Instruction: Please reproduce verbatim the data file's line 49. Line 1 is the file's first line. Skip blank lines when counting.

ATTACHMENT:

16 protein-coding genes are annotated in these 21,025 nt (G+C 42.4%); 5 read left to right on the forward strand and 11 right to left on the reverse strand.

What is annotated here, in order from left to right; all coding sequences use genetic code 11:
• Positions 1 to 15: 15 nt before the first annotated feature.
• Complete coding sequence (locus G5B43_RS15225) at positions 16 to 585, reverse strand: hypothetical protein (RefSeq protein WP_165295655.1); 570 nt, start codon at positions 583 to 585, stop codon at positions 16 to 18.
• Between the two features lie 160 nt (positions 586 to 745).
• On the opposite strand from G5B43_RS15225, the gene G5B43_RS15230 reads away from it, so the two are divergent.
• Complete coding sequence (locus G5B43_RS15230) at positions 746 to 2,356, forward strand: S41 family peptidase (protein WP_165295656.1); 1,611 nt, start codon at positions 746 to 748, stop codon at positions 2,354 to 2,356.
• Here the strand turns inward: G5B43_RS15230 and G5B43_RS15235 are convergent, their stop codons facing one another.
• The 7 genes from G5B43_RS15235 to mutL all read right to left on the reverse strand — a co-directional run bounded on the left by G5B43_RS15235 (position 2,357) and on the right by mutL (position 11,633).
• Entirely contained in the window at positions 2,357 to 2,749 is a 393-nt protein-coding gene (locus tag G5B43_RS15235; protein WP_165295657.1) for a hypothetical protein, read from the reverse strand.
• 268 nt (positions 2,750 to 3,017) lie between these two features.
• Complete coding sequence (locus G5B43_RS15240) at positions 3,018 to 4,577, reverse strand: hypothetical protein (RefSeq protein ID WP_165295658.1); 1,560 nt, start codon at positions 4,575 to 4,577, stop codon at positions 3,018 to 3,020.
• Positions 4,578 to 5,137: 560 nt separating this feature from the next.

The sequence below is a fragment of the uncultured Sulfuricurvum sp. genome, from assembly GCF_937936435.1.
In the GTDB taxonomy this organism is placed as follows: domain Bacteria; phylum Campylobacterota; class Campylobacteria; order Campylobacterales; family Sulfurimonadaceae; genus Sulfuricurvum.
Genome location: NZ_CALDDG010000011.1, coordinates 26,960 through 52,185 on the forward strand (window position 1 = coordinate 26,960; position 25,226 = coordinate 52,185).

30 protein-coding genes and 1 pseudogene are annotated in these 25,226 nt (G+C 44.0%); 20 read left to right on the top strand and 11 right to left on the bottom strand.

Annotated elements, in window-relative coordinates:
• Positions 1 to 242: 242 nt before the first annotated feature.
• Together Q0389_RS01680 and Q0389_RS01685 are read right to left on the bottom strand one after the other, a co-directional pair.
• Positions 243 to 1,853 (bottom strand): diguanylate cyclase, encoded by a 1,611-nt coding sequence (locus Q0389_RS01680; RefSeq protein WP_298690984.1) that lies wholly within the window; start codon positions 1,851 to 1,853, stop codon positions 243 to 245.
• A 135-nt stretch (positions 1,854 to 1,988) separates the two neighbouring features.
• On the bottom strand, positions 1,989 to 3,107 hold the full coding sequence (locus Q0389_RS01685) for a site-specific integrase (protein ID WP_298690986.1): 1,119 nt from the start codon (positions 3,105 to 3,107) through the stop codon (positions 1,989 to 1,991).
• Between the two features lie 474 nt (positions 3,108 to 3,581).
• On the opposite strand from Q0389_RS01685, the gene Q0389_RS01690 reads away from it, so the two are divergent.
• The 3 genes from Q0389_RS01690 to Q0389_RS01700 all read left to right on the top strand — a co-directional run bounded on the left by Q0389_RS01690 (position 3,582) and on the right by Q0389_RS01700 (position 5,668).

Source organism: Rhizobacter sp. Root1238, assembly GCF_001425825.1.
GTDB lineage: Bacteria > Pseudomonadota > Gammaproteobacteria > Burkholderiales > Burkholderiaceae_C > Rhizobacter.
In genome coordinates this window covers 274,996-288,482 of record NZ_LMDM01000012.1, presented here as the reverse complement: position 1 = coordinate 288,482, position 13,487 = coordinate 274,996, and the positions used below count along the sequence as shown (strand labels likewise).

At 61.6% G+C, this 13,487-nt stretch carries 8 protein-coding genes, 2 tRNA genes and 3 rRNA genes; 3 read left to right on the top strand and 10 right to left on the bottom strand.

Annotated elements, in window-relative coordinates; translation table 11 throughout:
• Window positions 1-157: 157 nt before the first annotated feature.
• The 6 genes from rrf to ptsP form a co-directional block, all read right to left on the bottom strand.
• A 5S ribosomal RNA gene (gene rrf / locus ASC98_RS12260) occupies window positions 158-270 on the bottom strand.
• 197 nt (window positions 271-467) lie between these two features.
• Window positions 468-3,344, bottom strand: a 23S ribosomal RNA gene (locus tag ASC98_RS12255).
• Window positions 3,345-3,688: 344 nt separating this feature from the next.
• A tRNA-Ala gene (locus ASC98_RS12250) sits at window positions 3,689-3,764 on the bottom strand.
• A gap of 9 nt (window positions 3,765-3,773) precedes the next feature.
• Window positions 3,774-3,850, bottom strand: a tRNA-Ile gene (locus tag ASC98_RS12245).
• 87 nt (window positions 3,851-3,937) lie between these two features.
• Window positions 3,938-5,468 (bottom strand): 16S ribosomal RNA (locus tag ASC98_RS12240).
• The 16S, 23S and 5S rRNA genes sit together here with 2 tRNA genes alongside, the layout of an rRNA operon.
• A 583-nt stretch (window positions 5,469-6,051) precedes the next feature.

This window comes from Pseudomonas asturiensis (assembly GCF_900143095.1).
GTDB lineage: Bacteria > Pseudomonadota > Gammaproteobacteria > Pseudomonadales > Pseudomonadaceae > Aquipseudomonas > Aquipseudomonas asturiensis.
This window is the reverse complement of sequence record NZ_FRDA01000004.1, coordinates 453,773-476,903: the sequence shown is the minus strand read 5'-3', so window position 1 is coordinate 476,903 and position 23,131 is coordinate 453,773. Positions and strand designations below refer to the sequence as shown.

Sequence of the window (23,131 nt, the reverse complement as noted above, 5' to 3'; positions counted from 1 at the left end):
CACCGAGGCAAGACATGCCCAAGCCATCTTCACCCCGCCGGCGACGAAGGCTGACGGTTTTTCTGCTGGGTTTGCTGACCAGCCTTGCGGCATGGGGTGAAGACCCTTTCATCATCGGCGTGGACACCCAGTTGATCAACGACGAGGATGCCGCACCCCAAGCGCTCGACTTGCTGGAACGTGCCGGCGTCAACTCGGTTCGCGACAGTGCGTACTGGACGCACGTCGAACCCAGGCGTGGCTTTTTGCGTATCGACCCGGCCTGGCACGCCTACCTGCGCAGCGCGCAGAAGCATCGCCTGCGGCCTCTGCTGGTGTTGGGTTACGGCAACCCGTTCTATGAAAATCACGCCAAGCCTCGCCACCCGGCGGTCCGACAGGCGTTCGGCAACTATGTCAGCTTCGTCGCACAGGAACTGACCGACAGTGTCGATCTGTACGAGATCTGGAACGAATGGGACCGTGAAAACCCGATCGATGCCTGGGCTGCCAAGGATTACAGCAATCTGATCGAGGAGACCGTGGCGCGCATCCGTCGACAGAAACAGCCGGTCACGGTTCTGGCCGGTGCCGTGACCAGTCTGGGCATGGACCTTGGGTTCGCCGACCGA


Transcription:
CACCGAGGCAAGACATGCCCAAGCCATCTTCACCCCGCCGGCGACGAAGGCTGACGGTTTTTCTGCTGGGTTTGCTGACCAGCCTTGCGGCATGGGGTGAAGACCCTTTCATCATCGGCGTGGACACCCAGTTGATCAACGACGAGGATGCCGCACCCCAAGCGCTCGACTTGCTGGAACGTGCCGGCGTCAACTCGGTTCGCGACAGTGCGTACTGGACGCACGTCGAACCCAGGCGTGGCTTTTTGCGTATCGACCCGGCCTGGCACGCCTACCTGCGCAGCGCGCAGAAGCATCGCCTGCGGCCTCTGCTGGTGTTGGGTTACGGCAACCCGTTCTATGAAAATCACGCCAAGCCTCGCCACCCGGCGGTCCGACAGGCGTTCGGCAACTATGTCAGCTTCGTCGCACAGGAACTGACCGACAGTGTCGATCTGTACGAGATCTGGAACGAATGGGACCGTGAAAACCCGATCGATGCCTGGGCTGCCAAGGATTACAGCAATCTGATCGAGGAGACCGTGGCGCGCATCCGTCGACAGAAACAGCCGGTCACGGTTCTGGCCGGTGCCGTGACCAGTCTGGGCATGGACCTTGGGTTCGCCGACCGA